NEWS COMMENTARY ENCOURAGES GOVERNMENT TO EXPLORE OTHER SOURCES OF ELECTRICITY GENERATION TO REDUCE TARIFFS
The Sustainable Development Goals (SDGs), were adopted by the United Nations in 2015 as a universal call to action to end poverty, protect the planet, and ensure that by 2030 all people enjoy peace and prosperity. The Goals are a collection of 17 interlinked goals designed to be a “blueprint to achieve a better and more sustainable future for all”. Development partners recognize that action in one area will affect outcomes in others and that development must balance social, economic and environmental sustainability. Considerable progress has been made on the availability of data on the SDGs. The SDG database increased from 115 in 2016 to around 160 in 2019. The advancements in data availability have had a direct impact on people’s lives. Seven years into the 2030 Agenda for Sustainable Development, Ghana is not where it needs to be. At the current rate of investment, it will be impossible to achieve the SDGs by 2030. Many countries have committed to prioritizing progress, but these have all been watershed into the abyss. Currently, electricity generation is dominated by thermal plants, which account for 63.48% of total installed capacity. Hydropower plants which, used to be the main source of electricity in the country now account for about 36% of the total installed capacity.
Solar energy is indisputably one of the most viable and clean energy sources humanity has ever discovered. Issues such as climate change and other economic dynamics have not just made it a tangible option but also a momentous resort for energy security needs. Evidently, the solar sector has a proven track record as the best alternative for both domestic and industrial energy needs. Ghana has had its first share of solar photovoltaic technology on the African continent but at a steady and staggering pace. Fundamental issues such as poor Public-Private Partnerships, inadequate legislation and policy frameworks, socio-cultural factors, and political climate have been identified by various researchers as hindrances to the blow-up of solar energy in Ghana. Ghana has not been able to tap deeply into the areas of renewable energy such as wind energy, wave energy, biomass and others that could help the country not to fully depend on traditional sources of producing power. Government should work on policies that would enhance best practices, take advantage of synergy with the advanced countries in exploiting the knowledge scenarios with energy.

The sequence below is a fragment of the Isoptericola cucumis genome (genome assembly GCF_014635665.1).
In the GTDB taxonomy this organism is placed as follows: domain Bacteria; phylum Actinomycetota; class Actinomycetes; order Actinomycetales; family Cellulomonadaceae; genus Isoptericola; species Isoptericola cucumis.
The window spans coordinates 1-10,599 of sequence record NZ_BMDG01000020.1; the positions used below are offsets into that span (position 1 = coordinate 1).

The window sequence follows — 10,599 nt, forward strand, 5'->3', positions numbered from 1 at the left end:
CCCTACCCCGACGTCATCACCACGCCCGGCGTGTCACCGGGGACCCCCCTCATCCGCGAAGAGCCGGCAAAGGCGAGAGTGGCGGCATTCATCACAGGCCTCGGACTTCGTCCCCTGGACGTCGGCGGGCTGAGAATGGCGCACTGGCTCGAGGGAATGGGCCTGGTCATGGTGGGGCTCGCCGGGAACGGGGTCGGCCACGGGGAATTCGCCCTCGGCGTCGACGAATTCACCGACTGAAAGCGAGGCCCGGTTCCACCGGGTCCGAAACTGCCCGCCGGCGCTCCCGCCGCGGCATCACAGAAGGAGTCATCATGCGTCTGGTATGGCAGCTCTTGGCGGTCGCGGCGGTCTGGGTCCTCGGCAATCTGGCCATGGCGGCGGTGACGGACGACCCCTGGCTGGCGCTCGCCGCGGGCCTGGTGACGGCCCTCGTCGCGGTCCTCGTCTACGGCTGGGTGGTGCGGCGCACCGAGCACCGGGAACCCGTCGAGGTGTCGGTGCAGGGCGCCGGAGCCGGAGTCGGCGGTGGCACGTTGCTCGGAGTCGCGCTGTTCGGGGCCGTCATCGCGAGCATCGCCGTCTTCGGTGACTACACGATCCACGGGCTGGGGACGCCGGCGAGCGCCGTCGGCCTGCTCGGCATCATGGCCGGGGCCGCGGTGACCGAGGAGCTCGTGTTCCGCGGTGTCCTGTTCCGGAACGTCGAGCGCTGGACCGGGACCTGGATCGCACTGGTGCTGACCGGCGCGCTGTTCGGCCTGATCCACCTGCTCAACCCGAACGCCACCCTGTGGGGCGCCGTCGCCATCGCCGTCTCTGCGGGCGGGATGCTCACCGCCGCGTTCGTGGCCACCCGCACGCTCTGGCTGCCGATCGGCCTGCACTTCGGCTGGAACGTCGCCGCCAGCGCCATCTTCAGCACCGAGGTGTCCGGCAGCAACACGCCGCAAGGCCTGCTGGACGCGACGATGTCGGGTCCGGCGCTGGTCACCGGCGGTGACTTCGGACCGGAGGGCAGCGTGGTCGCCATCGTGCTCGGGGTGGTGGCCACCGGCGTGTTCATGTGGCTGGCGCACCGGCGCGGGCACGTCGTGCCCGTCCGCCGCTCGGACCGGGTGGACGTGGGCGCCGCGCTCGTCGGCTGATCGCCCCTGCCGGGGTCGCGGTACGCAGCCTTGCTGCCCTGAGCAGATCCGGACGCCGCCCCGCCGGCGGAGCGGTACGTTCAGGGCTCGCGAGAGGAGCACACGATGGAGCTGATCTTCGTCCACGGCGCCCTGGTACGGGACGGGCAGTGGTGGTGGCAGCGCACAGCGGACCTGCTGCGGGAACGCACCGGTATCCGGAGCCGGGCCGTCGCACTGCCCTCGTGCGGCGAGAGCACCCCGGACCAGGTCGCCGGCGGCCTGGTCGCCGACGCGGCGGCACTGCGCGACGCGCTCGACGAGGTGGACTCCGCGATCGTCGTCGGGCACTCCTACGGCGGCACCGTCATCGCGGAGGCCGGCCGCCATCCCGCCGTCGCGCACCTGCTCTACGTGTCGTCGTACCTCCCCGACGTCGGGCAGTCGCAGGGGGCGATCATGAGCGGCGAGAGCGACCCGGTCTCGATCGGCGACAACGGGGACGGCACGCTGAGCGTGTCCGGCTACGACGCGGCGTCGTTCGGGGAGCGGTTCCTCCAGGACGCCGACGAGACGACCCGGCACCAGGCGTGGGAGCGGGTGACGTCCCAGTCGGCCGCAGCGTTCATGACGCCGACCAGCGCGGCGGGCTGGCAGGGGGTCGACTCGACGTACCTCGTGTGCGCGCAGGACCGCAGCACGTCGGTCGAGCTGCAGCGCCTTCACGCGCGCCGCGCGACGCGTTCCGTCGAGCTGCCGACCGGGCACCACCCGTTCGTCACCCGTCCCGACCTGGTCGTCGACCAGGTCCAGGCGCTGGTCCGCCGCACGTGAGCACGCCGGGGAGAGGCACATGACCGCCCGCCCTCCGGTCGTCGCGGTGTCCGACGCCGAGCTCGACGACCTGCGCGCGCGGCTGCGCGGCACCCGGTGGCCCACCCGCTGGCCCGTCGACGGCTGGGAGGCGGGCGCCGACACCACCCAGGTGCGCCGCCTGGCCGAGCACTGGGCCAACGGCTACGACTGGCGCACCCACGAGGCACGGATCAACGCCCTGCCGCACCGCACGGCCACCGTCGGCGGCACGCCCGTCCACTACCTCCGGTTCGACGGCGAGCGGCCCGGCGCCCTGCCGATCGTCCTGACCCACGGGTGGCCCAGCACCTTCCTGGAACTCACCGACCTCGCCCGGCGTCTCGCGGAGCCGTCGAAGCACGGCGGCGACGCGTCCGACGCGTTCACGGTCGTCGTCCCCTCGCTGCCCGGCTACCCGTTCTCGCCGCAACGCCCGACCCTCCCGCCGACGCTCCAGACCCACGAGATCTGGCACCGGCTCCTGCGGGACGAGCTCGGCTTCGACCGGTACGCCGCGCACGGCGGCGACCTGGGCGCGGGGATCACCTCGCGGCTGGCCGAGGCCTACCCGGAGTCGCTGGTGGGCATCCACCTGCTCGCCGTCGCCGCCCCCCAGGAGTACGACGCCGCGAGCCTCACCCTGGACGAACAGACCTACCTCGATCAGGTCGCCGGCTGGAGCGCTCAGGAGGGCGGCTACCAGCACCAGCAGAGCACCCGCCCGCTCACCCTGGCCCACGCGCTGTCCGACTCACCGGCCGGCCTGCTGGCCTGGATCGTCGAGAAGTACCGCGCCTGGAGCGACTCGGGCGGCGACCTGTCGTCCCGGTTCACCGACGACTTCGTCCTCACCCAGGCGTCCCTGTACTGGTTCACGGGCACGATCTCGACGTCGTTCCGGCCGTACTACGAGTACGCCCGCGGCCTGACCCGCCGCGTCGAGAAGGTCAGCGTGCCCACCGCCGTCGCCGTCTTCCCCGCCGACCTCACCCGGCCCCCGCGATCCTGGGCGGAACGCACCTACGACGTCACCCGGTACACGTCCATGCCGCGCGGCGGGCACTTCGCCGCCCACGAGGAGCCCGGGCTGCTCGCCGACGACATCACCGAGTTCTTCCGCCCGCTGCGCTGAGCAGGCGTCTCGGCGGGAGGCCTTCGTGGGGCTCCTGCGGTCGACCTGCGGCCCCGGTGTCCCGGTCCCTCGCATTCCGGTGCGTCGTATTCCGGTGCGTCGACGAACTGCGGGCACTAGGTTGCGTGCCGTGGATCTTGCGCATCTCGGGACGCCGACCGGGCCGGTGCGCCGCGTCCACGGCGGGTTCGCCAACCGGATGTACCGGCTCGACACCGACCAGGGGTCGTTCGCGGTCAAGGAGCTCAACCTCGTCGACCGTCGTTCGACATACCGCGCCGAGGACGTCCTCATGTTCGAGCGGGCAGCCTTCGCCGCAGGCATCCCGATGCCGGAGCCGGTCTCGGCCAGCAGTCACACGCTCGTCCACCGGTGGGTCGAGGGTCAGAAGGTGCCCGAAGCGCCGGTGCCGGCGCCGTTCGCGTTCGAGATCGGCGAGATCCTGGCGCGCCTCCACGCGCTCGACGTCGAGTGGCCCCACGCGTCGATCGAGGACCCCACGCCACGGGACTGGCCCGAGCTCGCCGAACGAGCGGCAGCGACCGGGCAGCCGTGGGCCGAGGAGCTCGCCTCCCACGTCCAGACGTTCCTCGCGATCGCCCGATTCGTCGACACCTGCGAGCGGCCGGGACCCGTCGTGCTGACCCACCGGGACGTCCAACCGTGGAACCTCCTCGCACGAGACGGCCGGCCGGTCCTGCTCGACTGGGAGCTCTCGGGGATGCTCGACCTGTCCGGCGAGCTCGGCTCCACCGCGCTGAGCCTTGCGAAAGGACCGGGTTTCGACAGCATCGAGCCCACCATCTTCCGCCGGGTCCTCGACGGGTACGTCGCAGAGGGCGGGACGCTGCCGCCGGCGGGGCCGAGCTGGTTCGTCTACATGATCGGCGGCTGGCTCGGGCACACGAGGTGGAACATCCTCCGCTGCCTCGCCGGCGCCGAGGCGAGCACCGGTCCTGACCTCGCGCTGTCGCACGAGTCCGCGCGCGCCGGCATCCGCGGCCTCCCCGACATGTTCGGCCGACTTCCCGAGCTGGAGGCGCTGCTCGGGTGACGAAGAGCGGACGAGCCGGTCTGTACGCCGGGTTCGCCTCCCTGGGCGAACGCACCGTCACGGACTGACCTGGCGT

Over the past 60 years, Ghana is yet to complete its nuclear programs because of the capital needed for this huge project. A study of gold tailings at the Nuclear Research Reactor at Kwabenya has revealed traces of uranium in pits in gold-mining areas in the country and therefore put the country at a good advantage for possible nuclear energy programs in Ghana. Ghana had long been dependent on hydro energy for its baseload options but there is the need for a stable and reliable energy, and that solution is nuclear energy to ensure security, reliability, sustainability, and affordable tariffs. Government should quickly tap into available and ready alternative sources such as wave energy from the sea, wind energy, and biofuels in the interim to solve our energy challenges. Ghana, having an abundance of sunshine all year round should focus more on solar energy production either through private partnership models or more investment in indigenous firms. It is time to change gears toward sustainable sources of energy as being done in Morocco and elsewhere in the world.
By: Hugh Aryee – Honorary Professor, Academic Union Oxford